4.56 p.m.

First, I congratulate the Opposition Front Bench, following what the hon. Member for Rushcliffe (Mr. Clarke) said, on their new-found conscience. He referred specifically and with great concern to the whole question of family poverty and family allowances, yet it was his party which made a pledge before 1970 to the Child Poverty Action Group which his Government failed to implement between 1970 and 1974.

The hon. Member pushed his case just a little too hard. Nevertheless, I congratulate him on his speech because I have delivered similar speeches from the Opposition Dispatch Box. When I did it, however, I had justification in that the measures brought forward by the last administration were far meaner than anything we have brought forward.

I must explain to my hon. Friend the Member for Eccles (Mr. Carter-Jones) and to the hon. Member for Eastleigh (Mr. Price) that it is not true to say that if money resolutions are to be drafted as tightly as this there might as well not be a Committee stage. We heard from my hon. Friend and the hon. Gentleman effectively in Committee, and I congratulate my hon. Friend on his success in persuading the Government that it was right that the Bill should enable disabled housewives to receive the non-contributory invalidity pension. It must be put on the record, however, that my right hon. Friend the Secretary of State pointed out before Second Reading that she hoped to legislate specifically on this matter later in the Session.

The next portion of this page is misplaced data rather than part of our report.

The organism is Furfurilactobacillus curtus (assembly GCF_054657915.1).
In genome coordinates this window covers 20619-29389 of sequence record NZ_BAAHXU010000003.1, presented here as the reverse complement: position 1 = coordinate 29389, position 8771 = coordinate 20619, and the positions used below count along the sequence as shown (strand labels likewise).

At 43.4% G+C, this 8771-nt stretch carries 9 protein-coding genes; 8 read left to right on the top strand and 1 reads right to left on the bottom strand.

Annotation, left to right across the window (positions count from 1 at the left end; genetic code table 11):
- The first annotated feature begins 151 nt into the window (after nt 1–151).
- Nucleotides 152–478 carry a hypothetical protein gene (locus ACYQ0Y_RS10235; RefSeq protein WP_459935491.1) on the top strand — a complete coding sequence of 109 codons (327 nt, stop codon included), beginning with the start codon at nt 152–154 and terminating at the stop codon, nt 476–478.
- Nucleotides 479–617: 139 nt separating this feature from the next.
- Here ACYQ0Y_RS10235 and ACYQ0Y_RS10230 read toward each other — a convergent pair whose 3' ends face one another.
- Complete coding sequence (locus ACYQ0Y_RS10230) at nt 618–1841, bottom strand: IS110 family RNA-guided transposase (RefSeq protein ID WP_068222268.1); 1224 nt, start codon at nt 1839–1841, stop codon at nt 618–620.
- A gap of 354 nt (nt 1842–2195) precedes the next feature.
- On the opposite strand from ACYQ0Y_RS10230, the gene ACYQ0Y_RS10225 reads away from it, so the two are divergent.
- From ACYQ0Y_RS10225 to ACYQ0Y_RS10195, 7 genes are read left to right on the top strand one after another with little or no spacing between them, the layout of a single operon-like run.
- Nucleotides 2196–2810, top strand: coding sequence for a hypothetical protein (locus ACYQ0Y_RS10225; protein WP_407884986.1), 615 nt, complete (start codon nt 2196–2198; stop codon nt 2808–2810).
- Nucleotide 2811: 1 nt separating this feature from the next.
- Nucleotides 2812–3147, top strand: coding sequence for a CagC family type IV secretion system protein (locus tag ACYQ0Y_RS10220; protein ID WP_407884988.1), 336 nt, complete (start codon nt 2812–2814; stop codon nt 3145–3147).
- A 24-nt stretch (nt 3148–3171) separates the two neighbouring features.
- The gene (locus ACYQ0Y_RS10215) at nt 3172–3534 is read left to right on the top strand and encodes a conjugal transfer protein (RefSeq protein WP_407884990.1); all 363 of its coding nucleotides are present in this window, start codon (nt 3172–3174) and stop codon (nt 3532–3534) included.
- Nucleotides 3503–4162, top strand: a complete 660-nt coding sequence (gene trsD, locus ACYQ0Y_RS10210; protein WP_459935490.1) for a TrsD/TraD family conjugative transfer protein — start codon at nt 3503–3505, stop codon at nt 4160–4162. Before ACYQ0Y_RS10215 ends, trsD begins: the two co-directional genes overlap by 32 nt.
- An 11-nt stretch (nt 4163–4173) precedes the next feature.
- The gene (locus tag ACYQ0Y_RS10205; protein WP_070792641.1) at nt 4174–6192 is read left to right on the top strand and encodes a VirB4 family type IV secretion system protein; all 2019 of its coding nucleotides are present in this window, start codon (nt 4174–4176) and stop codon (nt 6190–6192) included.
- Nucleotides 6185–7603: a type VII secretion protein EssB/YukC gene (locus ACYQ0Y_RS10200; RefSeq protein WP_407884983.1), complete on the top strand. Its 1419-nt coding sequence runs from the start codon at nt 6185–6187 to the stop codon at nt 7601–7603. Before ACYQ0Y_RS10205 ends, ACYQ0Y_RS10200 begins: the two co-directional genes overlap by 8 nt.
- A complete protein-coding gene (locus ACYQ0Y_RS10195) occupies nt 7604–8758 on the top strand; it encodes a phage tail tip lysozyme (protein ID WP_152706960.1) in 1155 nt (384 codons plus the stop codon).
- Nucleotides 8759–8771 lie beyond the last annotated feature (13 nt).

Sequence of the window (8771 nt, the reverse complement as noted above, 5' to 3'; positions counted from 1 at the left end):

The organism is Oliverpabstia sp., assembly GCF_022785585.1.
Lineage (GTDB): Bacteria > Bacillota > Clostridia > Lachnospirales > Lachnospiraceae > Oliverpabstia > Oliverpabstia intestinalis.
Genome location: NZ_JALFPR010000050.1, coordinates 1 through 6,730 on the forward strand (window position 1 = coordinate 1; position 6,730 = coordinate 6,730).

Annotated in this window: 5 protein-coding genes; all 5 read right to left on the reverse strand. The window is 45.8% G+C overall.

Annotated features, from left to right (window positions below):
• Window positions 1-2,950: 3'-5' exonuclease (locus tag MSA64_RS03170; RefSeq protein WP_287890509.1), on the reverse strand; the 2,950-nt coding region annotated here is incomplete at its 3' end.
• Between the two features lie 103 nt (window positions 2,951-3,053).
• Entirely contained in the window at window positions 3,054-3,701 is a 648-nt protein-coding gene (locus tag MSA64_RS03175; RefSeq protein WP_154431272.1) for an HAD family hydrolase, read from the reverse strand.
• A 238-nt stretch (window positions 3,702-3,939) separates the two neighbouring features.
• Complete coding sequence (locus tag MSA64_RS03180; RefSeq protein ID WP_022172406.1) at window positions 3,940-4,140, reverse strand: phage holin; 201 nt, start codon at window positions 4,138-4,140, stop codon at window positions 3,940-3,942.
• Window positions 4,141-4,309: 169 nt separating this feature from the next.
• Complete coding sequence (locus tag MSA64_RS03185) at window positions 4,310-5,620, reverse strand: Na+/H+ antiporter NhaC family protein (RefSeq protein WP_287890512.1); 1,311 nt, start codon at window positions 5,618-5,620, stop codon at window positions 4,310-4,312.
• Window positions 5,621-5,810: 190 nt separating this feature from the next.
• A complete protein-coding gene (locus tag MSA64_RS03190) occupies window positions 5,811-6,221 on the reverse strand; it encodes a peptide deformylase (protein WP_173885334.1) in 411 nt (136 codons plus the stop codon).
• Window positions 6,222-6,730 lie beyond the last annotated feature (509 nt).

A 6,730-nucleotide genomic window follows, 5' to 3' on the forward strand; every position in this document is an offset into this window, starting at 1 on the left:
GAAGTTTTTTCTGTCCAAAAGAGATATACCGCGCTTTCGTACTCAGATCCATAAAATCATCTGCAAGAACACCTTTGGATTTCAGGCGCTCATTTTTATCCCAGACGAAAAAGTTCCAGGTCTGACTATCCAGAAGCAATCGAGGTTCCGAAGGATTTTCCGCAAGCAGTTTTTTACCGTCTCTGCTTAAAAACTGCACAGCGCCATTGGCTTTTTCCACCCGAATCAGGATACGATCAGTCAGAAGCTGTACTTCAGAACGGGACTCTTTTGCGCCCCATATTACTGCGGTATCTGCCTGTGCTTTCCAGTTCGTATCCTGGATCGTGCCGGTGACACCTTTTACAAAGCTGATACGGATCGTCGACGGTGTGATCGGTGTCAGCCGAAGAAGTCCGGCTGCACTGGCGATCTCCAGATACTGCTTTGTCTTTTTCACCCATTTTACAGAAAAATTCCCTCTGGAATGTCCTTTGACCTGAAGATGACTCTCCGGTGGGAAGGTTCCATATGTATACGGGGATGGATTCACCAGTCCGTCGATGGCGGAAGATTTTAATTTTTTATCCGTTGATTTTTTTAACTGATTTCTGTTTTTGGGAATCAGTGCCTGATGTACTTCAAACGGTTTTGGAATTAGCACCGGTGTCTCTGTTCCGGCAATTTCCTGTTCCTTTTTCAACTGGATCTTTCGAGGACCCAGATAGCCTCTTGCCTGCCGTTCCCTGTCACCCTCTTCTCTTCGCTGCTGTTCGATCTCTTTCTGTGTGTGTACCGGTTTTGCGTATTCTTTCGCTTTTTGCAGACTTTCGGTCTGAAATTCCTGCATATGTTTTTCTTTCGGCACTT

I understand the points made by back benchers about the effect of tightly-drawn money resolutions. One must leave it to Governments to exercise some discretion on the matter. It has traditionally been the case that money resolutions are tightly drafted because Governments need, particularly at a time like this, to keep tight control over public expenditure.

I am pleased that the House will accept this money resolution which will enable it to take the decision later to enable disabled housewives to receive the noncontributory invalidity pension.

Will my right hon. Friend indicate how the resolution, if passed, will affect Amendment No. 2?

The amendments in my name are within the scope of the first money resolution. The second resolution simply allows payment from the Consolidated Fund in respect of the invalidity pension for disabled housewives. The new resolution therefore relaxes the conditions which were set out in the first resolution which the House passed before the Bill went into Committee.

Question put and agreed to.


That, for the purposes of any Act of the present Session to make further provision with respect to basic scheme benefits and benefits in respect of industrial injuries and diseases; to increase family allowances; and to amend Paris I and III of Schedule 2 to the Supplementary Benefit Act 1966, it is expedient to authorise any payment out of moneys provided by Parliament which is attributable to provisions for extending the non-contributory invalidity pension under the said Act of the present Session to women who are incapable of performing normal household duties.